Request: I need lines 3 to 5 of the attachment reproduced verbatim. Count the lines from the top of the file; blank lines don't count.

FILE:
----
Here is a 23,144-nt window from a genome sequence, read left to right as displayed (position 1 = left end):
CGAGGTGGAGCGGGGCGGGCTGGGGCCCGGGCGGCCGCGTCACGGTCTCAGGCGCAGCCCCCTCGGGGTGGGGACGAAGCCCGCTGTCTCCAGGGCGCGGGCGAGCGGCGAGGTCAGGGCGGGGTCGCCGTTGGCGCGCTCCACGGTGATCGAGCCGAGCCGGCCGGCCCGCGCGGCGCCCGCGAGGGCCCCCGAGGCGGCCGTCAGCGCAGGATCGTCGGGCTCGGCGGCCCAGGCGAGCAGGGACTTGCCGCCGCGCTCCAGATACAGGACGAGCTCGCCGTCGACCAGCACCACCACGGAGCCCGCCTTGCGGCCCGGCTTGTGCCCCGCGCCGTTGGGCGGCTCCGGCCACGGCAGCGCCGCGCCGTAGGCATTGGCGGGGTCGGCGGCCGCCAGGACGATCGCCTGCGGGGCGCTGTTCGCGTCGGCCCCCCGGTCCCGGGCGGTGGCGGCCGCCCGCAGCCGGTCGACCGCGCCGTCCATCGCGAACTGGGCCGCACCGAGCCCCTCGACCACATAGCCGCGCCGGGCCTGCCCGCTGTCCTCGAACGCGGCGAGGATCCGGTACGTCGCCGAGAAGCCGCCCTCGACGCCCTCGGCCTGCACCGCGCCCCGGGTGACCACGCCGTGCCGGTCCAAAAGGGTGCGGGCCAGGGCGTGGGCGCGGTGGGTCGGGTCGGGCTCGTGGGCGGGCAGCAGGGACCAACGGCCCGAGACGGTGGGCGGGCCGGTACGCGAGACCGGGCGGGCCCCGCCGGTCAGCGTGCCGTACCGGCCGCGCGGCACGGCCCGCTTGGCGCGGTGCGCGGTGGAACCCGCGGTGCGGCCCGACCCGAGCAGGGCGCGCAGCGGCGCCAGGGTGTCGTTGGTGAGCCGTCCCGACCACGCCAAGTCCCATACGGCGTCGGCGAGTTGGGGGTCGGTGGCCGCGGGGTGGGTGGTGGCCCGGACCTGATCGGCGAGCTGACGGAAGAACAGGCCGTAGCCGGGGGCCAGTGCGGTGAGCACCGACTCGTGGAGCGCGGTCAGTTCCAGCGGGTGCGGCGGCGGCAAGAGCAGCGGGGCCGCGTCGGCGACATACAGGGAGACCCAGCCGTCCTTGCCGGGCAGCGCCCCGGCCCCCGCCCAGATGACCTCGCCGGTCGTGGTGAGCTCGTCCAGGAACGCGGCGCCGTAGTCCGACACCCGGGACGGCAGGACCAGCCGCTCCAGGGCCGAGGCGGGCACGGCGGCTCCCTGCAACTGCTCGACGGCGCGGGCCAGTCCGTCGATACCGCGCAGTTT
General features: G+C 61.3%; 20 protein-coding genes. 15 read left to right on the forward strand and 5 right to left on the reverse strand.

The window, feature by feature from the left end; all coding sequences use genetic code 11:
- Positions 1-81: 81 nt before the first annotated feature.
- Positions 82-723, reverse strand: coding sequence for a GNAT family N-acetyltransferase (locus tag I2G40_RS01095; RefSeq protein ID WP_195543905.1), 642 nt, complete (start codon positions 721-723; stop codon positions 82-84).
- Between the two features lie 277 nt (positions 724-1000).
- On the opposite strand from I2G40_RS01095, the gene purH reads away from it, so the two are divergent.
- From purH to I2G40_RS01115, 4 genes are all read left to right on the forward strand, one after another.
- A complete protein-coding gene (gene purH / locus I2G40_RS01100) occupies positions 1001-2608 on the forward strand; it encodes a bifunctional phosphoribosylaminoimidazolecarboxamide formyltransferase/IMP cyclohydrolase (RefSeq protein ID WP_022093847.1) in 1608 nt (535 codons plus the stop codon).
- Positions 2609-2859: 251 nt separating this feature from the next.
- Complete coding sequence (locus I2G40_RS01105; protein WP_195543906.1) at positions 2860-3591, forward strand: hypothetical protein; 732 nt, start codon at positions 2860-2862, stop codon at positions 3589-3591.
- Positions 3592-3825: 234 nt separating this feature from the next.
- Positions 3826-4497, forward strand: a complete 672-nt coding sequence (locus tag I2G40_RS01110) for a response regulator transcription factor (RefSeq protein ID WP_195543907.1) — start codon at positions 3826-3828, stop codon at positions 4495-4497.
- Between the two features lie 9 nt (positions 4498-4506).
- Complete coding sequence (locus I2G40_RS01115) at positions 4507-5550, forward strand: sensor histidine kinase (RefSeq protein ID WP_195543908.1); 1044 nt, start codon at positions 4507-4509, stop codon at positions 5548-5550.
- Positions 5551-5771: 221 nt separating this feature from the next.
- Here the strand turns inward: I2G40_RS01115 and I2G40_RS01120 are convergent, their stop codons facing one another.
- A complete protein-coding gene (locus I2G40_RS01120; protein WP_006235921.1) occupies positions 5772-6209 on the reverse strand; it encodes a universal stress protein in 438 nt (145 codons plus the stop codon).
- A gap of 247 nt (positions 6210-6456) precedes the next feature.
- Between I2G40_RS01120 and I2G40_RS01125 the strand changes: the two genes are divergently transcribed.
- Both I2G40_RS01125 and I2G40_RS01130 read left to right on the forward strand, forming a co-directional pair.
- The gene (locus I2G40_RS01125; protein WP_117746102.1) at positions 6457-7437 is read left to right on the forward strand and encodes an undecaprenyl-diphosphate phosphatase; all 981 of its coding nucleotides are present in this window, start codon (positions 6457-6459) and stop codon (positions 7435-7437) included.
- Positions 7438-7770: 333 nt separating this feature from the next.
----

General features: G+C 61.3%; 20 protein-coding genes. 15 read left to right on the forward strand and 5 right to left on the reverse strand.

The window, feature by feature from the left end; all coding sequences use genetic code 11:
- Positions 1-81: 81 nt before the first annotated feature.